What is left geologists call "mountain roots," because the sharp peaks long ago eroded away, and what we enjoy today are the roots of these ancient mountains. During the Ice Ages, glaciers did not extend into this area. They stayed farther north. But the advancing glaciers pushed the surviving species farther and farther south. Some of these species found homes in our mountains and valleys, increasing the biodiversity of our area.
This area is home to an estimated 100,000+ species of plants and animals, and many endangered species, such as the Red-cheeked Salamander and the Indiana Bat. That biodiversity is one reason the Smokies are designated an International Biosphere Reserve, and it is also why hundreds of scientists descended on the Smokies this summer as part of the All Taxa Biodiversity Inventory (ATBI). ATBI is trying to count all the species in the park, just as a similar project is trying to count all species in the South American rainforests.
This is no small task when the park routinely finds at least one new species (especially invertebrates) every year. Rich with plant and animal life, the Smokies are one of the largest protected land areas east of the Rockies. Mountains contain extremely complex biomes. Ecologists recognize that mountains are composed of distinctly different biomes, depending on the altitude, rainfall, temperature, and soil conditions. Our mountains contain many microclimate areas. For example, going up about 1000 feet in altitude is roughly the equivalent of traveling north by one degree in latitude. This creates complex communities that any of us who have walked or hiked these mountains have seen.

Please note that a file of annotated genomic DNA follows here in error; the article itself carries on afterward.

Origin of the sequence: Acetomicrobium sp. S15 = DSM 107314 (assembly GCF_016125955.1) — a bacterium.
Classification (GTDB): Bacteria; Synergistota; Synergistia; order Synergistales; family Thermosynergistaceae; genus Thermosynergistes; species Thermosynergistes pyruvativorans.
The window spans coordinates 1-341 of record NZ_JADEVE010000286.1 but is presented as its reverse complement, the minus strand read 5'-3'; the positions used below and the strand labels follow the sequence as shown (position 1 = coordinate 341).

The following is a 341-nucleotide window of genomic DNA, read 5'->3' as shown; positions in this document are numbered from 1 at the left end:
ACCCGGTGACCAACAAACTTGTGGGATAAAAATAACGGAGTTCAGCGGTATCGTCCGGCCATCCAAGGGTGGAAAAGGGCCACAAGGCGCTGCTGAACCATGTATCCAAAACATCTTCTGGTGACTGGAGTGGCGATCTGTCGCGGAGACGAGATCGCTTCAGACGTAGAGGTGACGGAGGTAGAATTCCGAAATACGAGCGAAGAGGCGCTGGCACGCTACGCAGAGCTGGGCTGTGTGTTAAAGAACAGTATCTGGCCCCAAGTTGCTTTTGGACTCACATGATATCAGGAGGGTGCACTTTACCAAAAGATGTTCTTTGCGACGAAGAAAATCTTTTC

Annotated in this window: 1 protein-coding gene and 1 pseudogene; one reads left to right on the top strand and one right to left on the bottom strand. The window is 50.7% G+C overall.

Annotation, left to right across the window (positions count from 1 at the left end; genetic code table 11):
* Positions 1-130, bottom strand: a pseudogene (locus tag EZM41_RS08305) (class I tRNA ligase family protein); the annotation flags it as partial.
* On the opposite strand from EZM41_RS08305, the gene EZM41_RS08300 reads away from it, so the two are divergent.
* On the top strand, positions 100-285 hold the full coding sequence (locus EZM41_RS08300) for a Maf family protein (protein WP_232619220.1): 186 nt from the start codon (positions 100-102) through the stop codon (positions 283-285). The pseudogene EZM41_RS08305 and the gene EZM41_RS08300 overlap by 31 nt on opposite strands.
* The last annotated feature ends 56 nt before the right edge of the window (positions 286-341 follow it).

Traveling from valleys around 1500 feet, to mountain peaks around 7000 feet is accomplished very quickly in this area. Mt. Pisgah is an afternoon's hike from the parking area, as is Clingman's Dome. It doesnt take long before you bring socks, a long-sleeved shirt, and even jackets and windbreakers if youre staying late on a high, windy mountain.
Walk Lightly . . .
If we walk lightly on Mother Earth, we will have the beautiful mountains for generations yet to come. If we live in harmony with nature, instead of trying to control, tame, and destroy her, we will continue to exist as well. Is it too late? Youve heard many opinions on that question. Some think its to late because we have done to much damage already. Some think there is still time to preserve and conserve what we have left. The choice is up to us. It always has been. Walk lightly so that others do not know weve been here. Take only what we need; not what we want. Think of the repercussions for our children, and our childrens children, then act accordingly. Love our Mother Earth. Respect all her life. And she will love you back. We live in a special area full of energy from its diverse life web and ancient geology. This area is unique, and the rest of the world also recognizes it. Enjoy it. Love it. Look after it. It drew us here. We are its guardians.
(1) Connecting People and Nature--a Lesson Guide. "Tectonic History." National Park Service
Melodie Hawkins is a technical writer who helps people express their visions of a better world